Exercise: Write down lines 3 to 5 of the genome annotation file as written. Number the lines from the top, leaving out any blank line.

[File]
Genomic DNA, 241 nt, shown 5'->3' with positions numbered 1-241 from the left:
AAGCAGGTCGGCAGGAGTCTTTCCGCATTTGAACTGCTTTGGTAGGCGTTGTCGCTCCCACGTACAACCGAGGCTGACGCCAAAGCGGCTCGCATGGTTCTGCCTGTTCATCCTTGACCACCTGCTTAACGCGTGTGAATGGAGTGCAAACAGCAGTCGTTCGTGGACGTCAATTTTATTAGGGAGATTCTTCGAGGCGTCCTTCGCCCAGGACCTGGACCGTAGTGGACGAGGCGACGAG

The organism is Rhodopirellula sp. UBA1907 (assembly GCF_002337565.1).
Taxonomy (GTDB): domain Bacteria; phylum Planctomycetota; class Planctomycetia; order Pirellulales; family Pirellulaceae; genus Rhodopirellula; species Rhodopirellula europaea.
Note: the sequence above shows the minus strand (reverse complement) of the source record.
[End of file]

The organism is Rhodopirellula sp. UBA1907 (assembly GCF_002337565.1).
Taxonomy (GTDB): domain Bacteria; phylum Planctomycetota; class Planctomycetia; order Pirellulales; family Pirellulaceae; genus Rhodopirellula; species Rhodopirellula europaea.
Note: the sequence above shows the minus strand (reverse complement) of the source record.